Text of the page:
I don’t want to start too doomy, but flying on holiday in an aeroplane is now pretty much gambling with your children’s chance of having a reliable food supply when they’re old. Though if you did fly over northern Europe for your summer holidays, you might have noticed that the countryside from here to London is now just different shades of brown and yellow. The view from your plane window will have shown that the only green fields left are the ones being irrigated for agricultural use. Anything that is not economically viable is left to burn.
Of course, catastrophic biomass death is mainly an aesthetic concern for most of us. I never liked the countryside much in the first place. For me, the prospect of being accidentally burned to death or blown up by World War II bombs stored in a forest is way down the list of hundreds of reasons not to go camping.
I’m a reporter, and I’m lazy, too. There are all kinds of reasons you have to write a non-story once in a while.
Also, in Germany we won’t notice this disaster affecting our lives because we live in a rich country that, for now, can buy its way out of food and energy shortages one way or another. Sure, poor people will suffer, but then they always do. That explains why the German government’s current climate plan includes lowering the temperature in public buildings by one degree and refusing to impose a speed limit on the Autobahn. One step at a time.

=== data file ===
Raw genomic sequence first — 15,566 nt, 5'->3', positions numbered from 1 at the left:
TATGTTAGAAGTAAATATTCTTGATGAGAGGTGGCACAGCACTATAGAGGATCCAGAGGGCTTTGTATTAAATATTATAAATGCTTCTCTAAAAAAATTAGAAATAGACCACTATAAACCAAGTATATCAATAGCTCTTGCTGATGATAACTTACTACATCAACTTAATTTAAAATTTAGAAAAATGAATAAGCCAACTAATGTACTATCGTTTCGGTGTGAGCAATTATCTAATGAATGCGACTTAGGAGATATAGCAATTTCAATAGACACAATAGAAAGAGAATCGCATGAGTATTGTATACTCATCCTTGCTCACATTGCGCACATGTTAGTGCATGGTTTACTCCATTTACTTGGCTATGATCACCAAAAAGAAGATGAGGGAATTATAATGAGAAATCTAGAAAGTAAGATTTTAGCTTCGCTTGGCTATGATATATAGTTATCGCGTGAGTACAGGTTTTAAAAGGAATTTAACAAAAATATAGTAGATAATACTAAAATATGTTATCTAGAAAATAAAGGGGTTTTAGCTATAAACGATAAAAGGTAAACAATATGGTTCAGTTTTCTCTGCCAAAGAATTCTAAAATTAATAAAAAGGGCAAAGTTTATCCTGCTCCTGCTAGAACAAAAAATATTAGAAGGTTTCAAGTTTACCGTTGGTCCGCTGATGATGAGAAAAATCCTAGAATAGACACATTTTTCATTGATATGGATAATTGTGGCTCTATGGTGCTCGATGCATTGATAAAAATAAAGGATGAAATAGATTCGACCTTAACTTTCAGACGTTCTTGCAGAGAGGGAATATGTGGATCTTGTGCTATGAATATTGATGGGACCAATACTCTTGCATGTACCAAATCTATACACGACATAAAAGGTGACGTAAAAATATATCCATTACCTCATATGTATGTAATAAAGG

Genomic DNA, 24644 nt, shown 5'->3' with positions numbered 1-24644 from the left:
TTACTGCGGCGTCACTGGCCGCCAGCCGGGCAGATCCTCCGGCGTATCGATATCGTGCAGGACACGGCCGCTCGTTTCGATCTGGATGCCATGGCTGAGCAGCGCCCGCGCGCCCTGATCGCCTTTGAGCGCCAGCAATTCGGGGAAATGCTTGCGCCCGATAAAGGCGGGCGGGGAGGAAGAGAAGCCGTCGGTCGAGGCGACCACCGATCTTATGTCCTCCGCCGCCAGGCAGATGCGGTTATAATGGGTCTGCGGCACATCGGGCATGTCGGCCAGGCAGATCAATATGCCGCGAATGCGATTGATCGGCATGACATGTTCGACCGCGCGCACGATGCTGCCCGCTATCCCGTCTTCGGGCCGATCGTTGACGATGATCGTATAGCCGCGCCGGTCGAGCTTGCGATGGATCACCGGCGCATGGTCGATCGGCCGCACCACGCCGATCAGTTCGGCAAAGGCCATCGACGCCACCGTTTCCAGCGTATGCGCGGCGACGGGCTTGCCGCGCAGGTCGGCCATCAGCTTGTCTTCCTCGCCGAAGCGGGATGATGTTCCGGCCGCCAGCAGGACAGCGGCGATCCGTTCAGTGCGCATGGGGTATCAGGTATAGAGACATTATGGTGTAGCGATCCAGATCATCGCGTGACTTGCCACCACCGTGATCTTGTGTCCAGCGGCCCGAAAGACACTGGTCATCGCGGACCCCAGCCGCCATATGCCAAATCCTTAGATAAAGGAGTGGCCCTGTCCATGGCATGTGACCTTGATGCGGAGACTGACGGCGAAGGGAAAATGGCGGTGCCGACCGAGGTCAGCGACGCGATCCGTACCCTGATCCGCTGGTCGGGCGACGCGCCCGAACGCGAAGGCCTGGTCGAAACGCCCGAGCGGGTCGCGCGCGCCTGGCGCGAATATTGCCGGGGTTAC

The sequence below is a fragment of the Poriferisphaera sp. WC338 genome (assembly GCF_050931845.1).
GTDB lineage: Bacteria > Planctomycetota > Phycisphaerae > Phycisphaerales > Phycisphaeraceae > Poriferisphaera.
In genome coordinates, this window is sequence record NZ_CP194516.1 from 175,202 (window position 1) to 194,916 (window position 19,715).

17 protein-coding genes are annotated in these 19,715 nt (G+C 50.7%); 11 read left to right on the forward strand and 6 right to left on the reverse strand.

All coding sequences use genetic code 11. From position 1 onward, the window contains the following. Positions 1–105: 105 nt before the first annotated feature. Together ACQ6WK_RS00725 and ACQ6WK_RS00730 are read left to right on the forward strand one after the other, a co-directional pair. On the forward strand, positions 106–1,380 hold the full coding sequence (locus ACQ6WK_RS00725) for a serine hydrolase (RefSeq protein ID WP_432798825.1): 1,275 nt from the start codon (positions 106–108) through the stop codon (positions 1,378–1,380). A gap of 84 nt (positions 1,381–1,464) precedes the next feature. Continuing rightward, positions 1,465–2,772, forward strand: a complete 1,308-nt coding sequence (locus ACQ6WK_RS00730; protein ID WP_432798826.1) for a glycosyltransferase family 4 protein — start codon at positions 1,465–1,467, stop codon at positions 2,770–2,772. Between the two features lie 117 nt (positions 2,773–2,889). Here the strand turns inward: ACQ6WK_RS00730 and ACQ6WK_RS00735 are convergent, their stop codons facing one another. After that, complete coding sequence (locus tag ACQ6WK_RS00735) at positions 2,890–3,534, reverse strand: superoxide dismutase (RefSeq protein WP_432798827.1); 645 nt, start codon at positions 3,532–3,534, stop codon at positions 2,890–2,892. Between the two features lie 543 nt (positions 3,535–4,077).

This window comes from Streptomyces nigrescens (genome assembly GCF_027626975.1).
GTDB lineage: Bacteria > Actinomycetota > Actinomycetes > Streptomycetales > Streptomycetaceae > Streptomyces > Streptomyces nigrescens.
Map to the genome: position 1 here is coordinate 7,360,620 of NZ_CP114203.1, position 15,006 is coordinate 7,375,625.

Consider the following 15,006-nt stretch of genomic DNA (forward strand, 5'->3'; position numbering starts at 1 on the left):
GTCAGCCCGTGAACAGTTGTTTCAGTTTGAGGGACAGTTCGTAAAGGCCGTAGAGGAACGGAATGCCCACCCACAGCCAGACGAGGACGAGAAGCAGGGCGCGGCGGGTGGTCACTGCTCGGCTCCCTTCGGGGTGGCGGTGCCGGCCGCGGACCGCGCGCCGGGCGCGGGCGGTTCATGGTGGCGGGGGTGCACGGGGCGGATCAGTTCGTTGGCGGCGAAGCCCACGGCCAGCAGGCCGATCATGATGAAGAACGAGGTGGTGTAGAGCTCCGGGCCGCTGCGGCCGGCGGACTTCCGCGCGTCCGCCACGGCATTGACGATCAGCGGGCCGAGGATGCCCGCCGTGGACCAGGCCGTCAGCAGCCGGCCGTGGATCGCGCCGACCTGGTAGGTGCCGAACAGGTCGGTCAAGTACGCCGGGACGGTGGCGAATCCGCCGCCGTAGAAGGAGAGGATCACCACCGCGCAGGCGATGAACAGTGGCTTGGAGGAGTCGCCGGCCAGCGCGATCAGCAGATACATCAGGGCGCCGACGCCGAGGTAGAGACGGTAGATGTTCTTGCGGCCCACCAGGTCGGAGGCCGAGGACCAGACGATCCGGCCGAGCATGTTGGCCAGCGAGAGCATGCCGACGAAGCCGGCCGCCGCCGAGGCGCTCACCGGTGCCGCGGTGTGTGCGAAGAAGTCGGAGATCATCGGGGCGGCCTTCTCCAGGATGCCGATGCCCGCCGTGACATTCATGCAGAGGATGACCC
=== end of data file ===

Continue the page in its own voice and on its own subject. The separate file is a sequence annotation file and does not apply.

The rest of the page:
We all need ways to cope with the dread. Denial, distraction and/or pointless incremental changes are well-tested methods for making yourself feel better. The liberal German media has also come up with its own coping strategy. Obviously too sophisticated to distract us with celebrity news, Die Zeit hit on a new idea last month: publish an irrelevant hit-piece on one of Germany’s few public thinkers willing to address ecological collapse. This article in Germany’s big intellectual weekly was about Maja Göpel, the political economist whose 2020 sustainability book Unsere Welt neu denken (‘Thinking our world anew’) was a big hit. Die Zeit claimed that it had been written by a ghost writer, to which Maja Göpel and her ghost writer Marcus Jauer responded: “Yes, we said that – did you read the book?”
Catastrophic biomass death is mainly an aesthetic concern for most of us. I never liked the countryside much in the first place.
I’m a reporter, and I’m lazy, too. There are all kinds of reasons you have to write a non-story once in a while: you’re hungover, you panic in the editorial meeting, say the first thing that comes into your head, and the editor takes it because they need a story that can be whacked out in a day. Germans hate plagiarised PhDs, and a book is a bit like a PhD. So, get a couple of quotes from outraged academics and then head back to the pub after the deadline.
I don’t know if Göpel’s book is any good. No one likes a show-off, and other sustainability economists probably don’t enjoy the way she’s the one who’s always on TV. But I do know the countryside is being fried, and that something fundamental will happen soon to the way we run the economy. So at least come up with a creative hit-piece.